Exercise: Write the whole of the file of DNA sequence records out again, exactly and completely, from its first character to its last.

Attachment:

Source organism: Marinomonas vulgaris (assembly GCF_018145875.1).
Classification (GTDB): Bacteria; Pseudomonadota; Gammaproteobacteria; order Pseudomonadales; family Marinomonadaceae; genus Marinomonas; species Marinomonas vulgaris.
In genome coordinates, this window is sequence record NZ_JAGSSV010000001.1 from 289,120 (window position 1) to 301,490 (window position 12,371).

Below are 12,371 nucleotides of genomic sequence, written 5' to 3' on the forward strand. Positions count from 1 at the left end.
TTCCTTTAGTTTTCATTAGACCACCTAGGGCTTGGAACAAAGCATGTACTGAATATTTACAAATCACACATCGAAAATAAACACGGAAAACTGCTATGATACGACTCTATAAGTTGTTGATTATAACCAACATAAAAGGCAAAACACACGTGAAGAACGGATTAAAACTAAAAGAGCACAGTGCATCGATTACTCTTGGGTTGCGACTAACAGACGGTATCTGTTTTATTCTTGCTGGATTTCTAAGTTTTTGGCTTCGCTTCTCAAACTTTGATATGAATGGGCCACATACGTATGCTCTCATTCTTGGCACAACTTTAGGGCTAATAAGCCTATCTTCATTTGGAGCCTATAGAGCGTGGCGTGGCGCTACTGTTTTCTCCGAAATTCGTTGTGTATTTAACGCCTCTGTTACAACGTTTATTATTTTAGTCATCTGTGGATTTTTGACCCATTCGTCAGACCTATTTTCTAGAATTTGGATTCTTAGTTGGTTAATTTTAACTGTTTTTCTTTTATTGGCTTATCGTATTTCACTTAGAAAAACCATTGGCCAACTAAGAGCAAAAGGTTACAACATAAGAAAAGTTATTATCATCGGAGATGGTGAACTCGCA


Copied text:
Source organism: Marinomonas vulgaris (assembly GCF_018145875.1).
Classification (GTDB): Bacteria; Pseudomonadota; Gammaproteobacteria; order Pseudomonadales; family Marinomonadaceae; genus Marinomonas; species Marinomonas vulgaris.
In genome coordinates, this window is sequence record NZ_JAGSSV010000001.1 from 289,120 (window position 1) to 301,490 (window position 12,371).

Below are 12,371 nucleotides of genomic sequence, written 5' to 3' on the forward strand. Positions count from 1 at the left end.
TTCCTTTAGTTTTCATTAGACCACCTAGGGCTTGGAACAAAGCATGTACTGAATATTTACAAATCACACATCGAAAATAAACACGGAAAACTGCTATGATACGACTCTATAAGTTGTTGATTATAACCAACATAAAAGGCAAAACACACGTGAAGAACGGATTAAAACTAAAAGAGCACAGTGCATCGATTACTCTTGGGTTGCGACTAACAGACGGTATCTGTTTTATTCTTGCTGGATTTCTAAGTTTTTGGCTTCGCTTCTCAAACTTTGATATGAATGGGCCACATACGTATGCTCTCATTCTTGGCACAACTTTAGGGCTAATAAGCCTATCTTCATTTGGAGCCTATAGAGCGTGGCGTGGCGCTACTGTTTTCTCCGAAATTCGTTGTGTATTTAACGCCTCTGTTACAACGTTTATTATTTTAGTCATCTGTGGATTTTTGACCCATTCGTCAGACCTATTTTCTAGAATTTGGATTCTTAGTTGGTTAATTTTAACTGTTTTTCTTTTATTGGCTTATCGTATTTCACTTAGAAAAACCATTGGCCAACTAAGAGCAAAAGGTTACAACATAAGAAAAGTTATTATCATCGGAGATGGTGAACTCGCA